All Charpy experiments were performed on a non-instrumented Charpy impact machine (CEAST 6545) with a 15 J Charpy pendulum hammer (CEAST 6545.015) and Charpy supports (CEAST 6545.073). The total energy of the impact hammer was 15 J wilh a speed at impact of 3.7 m/s. The distance between the supports was 40 mm. The energy absorbed ? the impact was measured from the change of kinetic energy of the pendulum, which was calculated from the difference in the starting and ending heights of the impact pendulum by a digital shaft encode!'. Correction for friction losses in the machine was calculated before each set of experiments by running the machine without a sample present.
The ultrasonic tests were perfonned using a square-wave generator (Olympus 5077PR) and a 1 MHz constant longitudinal wave transducer (Panamelrics V103). The pulse-echo method was used to calculate the longitudinal wave speed by measuring the lime of flight between the second and third reflections. A standard density measurement was done using the weight of each sample in and out of water. The signals from the transducer were recorded using a Lab View program running on a PXI base National Instrument oscilloscope (NI PXI-5122). Approximately 10 tests were conducted for each measurement.
Additional information and results can be found in the thesis of Strabala (26). Meagher (27) and Landais (28). General reference to fracture in polymers can be found in Ref. (29).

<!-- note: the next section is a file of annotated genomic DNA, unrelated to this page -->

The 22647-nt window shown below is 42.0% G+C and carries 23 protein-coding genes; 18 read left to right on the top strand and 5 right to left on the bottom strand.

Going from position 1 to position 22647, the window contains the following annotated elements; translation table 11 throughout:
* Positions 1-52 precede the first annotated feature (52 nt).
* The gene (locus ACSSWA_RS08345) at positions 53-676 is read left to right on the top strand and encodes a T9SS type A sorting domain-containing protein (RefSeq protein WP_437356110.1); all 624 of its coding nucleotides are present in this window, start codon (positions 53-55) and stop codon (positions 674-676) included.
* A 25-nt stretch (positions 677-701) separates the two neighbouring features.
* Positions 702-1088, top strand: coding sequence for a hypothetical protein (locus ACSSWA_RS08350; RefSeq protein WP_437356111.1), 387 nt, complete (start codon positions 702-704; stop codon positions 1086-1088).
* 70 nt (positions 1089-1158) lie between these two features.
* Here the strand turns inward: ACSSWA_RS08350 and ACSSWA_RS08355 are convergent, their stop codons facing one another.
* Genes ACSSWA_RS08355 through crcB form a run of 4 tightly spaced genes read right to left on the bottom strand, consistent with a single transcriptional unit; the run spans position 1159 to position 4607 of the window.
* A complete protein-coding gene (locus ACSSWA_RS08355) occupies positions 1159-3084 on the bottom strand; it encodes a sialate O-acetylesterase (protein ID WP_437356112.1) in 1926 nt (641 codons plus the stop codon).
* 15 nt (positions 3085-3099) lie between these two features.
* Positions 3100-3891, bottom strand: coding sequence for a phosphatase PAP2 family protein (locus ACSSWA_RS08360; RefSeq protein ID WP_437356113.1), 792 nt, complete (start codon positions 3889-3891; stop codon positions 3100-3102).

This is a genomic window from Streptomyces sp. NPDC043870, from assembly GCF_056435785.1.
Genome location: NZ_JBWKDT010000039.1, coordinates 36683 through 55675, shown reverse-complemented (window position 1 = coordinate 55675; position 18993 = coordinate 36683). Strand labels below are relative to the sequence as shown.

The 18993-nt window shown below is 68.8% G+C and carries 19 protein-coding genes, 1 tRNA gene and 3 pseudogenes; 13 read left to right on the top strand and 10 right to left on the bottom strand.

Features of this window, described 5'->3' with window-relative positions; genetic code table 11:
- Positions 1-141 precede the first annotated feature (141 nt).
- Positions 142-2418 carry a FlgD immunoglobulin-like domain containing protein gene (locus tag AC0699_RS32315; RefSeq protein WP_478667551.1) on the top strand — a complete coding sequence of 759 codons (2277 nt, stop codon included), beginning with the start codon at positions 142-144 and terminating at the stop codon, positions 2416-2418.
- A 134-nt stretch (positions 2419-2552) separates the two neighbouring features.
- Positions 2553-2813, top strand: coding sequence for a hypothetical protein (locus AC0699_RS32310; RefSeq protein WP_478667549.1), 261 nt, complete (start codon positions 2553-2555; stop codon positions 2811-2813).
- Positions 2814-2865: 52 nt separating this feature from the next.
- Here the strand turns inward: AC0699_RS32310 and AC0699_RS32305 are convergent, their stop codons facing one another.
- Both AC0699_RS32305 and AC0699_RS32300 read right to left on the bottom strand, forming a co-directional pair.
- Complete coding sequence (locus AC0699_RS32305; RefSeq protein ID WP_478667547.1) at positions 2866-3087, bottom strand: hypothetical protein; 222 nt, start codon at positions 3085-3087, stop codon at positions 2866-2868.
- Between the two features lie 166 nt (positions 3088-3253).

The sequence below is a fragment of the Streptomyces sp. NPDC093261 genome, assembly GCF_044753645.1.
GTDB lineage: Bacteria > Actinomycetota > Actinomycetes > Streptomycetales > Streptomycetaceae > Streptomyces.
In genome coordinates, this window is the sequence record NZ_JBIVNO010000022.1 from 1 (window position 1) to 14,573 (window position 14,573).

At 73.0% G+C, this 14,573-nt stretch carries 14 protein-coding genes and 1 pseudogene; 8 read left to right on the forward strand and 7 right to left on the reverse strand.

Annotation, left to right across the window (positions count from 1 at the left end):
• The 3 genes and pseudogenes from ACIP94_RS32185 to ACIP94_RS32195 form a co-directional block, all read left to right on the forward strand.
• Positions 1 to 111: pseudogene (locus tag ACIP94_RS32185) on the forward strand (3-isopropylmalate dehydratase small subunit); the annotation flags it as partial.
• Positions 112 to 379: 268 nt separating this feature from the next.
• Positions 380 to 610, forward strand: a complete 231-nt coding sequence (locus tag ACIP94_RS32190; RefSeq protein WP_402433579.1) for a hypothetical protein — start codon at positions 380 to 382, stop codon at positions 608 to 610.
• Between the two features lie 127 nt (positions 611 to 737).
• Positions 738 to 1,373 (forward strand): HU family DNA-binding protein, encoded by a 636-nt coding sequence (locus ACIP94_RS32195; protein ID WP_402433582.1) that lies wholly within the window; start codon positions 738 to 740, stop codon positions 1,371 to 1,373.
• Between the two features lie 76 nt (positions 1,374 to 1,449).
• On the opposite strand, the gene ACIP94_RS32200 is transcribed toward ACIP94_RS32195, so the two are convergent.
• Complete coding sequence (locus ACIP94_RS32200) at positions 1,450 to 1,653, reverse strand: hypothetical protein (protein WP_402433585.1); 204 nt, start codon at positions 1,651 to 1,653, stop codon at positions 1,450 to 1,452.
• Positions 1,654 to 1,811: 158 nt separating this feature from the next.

Positron annihilation lifetime (PAL) spectra s(t) = [SIGMA]([I.sub.i]/[[tau].sub.i]exp(-t/[[tau].sub.i]). approached by a sum of discrete exponentials with [[tau].sub.i], and [I.sub.i], representing, respectively, the average positron lifetime and intensity of ihe i-th positron decay component, were recorded with the fast coincidence system (ORTEC) of 230 ps resolution (FWHM of a single Gaussian, detennined by measuring the [60.sup.Co] isolope) at the temperature 22[degrees]C and relative humidity of 35%. To resolve short-lived components, each PAL spectrum was measured with a channel width of 6.15 ps (total number of channels 8000) and contained 3 * [10.sup.6] coincidences in total. To obtain information about long-lived components, the same samples were measured again with a 61.5 ps channel width, the total number of channels and coincidences being the same. Isotope [ .sup.22]Na (activity Tilde50 kBq) was used as the source of positrons (prepared from an aqueous solution of [ .sup.22]NaCl, wrapped with Kapton[R] foil of 12 [mu]m thickness and sealed), which was sandwiched between two identical samples. All the PAL spectra of the investigated samples were decomposed into four discrete exponentials (i = 4) using the standard LT 9.0 program (30). where additional peaks into the envelope of the fitted curve were added only if they significantly improved goodness of the fit. The uncertainties in the determination of lifetimes ([[tau].sub.i]) and corresponding intensities ([I.sub.i]) are [+ or -]0.005-0.5 ns (increasing with increasing [[tau].sub.i]) and [+ or -]0.5%, respectively.